Dr Gareth Davies: Caring for the TT
In the latest episodes of The TT Podcast, Chris Pritchard and Steve Plater are joined by one of the TT’s Chief Medical Officers, Dr Gareth Davies.
Born and bred a Manxman, and growing up as a big TT fan, Gareth tells the guys he always wanted to give back to the races. As it turns out, helping out at the TT after he first qualified as a doctor gave Gareth the footing he needed for the rest of his career. He explains how his experience on the TT helicopter around the end of the 80s meant when he applied for a post in London, where the helicopter had come from, he was best placed to take on the job.
Having been the Medical Director of London’s Air Ambulance, Gareth tells the guys about how the medical response to accidents at the TT has gone on to shape the work of paramedics in the UK capital, enabling open heart surgery to be performed in the street when needed. This procedure is now used around the world.
Gareth is proud of the Isle of Man: “the first record that I can find of anywhere in the world using civilian helicopters with a doctor on board is, believe it or not, the TT”. He says in that helicopter dating from the 1960s, there’d have been a copper, doctor, engineer and a pilot.
As a motorcyclist, Gareth tells Chris and Steve how he’d dreamed of getting the tap on the shoulder and heading down Bray Hill. His mother had other ideas though, and he ended up with a pony instead: “it’s not a part of my career I’m proud of”. He did get a TY175 and a YZ175, but says focusing on his studies meant he never got the opportunity to race.
The only way Gareth’s mum would let him ride a bike, was if he took the advanced rider tests available on the Island. Gareth encourages any budding motorcyclists to do the advanced tests: “They’re not what you think. They’re not about poodling along, putting your arm out. They’re about maximum progress”.
Asked to explain what Gareth’s Senior Race Day looks like; he says it starts early with checks and simulations at the hospital; then there’s communications with the clerk of the course and briefings on things like the weather. The helicopters are kept at Alpine and Keppel, with cars covering the area from Hilberry to Ballagarey. Gareth explains how the teams get deployed during racing, and how they decide where to land - including communicating with the pilots of the TV helicopters.
Gareth says he’s proud to lead a team of 40-50 volunteers delivering what he deems to be the best care anywhere in the world of motorsport.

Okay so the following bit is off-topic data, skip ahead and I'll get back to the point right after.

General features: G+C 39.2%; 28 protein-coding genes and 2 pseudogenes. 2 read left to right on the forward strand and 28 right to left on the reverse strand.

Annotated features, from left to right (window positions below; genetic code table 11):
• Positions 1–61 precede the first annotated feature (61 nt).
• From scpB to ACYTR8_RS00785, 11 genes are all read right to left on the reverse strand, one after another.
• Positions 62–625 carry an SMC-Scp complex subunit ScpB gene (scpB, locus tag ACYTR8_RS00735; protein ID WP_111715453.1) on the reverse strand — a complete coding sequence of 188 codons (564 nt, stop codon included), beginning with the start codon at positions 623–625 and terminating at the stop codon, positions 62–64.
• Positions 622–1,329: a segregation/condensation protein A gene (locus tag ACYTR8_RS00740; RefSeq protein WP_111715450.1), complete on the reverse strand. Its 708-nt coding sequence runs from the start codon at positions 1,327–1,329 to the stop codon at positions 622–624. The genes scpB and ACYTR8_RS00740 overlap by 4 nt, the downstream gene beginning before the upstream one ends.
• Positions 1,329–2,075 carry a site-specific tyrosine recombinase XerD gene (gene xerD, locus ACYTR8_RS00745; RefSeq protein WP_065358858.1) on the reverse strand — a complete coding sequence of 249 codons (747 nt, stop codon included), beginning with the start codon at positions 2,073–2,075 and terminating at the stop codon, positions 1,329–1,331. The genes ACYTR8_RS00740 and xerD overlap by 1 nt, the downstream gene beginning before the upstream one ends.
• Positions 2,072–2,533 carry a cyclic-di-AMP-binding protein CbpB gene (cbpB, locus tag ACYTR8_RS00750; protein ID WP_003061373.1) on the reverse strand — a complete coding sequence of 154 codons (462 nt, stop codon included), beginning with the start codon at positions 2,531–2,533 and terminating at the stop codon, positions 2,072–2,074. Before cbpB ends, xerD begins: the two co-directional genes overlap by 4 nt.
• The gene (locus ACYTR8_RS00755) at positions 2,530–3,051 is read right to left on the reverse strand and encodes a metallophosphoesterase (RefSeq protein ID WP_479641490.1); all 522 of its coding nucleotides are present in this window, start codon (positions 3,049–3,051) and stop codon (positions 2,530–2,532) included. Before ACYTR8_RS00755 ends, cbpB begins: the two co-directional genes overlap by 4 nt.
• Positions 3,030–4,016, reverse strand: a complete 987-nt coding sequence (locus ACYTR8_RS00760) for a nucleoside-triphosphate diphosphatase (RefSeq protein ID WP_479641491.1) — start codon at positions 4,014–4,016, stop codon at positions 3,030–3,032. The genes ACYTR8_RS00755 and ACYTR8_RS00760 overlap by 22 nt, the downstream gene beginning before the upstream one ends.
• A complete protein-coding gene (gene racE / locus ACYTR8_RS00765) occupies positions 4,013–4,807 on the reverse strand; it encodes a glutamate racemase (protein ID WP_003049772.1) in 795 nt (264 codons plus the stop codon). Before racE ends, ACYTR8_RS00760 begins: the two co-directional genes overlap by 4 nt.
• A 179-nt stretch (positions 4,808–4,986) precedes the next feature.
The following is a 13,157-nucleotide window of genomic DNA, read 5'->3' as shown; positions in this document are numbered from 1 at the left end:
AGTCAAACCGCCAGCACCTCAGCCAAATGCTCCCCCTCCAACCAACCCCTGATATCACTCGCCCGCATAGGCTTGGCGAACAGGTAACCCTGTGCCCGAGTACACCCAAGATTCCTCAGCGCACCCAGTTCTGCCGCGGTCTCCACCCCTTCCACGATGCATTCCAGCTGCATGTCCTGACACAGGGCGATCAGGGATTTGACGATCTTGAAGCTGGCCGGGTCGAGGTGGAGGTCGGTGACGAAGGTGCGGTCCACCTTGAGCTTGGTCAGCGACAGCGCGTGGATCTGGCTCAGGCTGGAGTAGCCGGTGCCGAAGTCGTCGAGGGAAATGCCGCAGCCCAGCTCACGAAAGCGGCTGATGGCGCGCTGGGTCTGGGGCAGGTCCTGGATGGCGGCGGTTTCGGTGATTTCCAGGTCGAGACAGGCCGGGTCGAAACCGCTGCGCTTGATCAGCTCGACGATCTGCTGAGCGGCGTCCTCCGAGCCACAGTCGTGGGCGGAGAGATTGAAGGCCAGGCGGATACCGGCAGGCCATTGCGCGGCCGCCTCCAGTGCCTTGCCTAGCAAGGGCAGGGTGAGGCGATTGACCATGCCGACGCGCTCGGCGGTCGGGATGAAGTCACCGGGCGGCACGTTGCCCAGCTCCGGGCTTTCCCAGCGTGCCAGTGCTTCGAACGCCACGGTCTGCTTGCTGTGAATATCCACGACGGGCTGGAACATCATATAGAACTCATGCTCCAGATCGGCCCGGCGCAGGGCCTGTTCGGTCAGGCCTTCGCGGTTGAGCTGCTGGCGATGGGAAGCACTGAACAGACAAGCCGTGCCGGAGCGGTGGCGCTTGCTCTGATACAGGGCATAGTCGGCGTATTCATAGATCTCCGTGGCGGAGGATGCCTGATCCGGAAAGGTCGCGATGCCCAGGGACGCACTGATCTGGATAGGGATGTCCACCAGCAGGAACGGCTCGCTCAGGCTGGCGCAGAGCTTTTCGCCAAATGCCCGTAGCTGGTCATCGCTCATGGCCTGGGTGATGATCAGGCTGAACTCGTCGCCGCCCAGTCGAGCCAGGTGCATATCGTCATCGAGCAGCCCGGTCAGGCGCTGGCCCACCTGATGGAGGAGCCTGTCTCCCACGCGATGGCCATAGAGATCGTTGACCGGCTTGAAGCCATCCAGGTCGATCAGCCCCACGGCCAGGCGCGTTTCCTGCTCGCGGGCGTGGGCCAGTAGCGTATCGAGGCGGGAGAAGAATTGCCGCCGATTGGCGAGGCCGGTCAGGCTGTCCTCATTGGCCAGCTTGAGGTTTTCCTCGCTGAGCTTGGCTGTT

For Gareth, the two year TT hiatus brought on by Covid-19 meant time was afforded to step back and think about the event as a whole. He says he and the other bosses concluded that the safety and response to risk was paramount if the TT was going to exist in the future for their children and children’s children to enjoy: “We were engineering out all unnecessary risk … and that has to be done in a very active way.”
So how does Gareth deal with the difficult moments he’s witnessed on the job? “If it doesn’t affect you, if you don’t take it home, there’s something wrong with you.” He says what’s important is making sure it doesn’t stop him from doing his day job. Referring to the tragedies of TT2022, Gareth says there’s a degree of mourning for the individuals, their families and teams, and a degree of mourning for the event. He goes on, “The most important thing is that we learn from those events and minimise any risks going forwards.”
Equally, Gareth’s work has saved people’s lives. He recalls a crash a few years ago by Ray Malone at Ballaugh where - in most circumstances - the injuries would have been fatal, but this rider survived, drove himself to the TT, and is now threatening to marshall.
For Gareth, the TT is summed up by the human species: “What it can achieve, what it does achieve”. He says underneath the sheer bravery of the riders is the “complex web of people trying to support and make that happen” provided by volunteers and paid officials together.
Listen to Part One:
Listen to Two:
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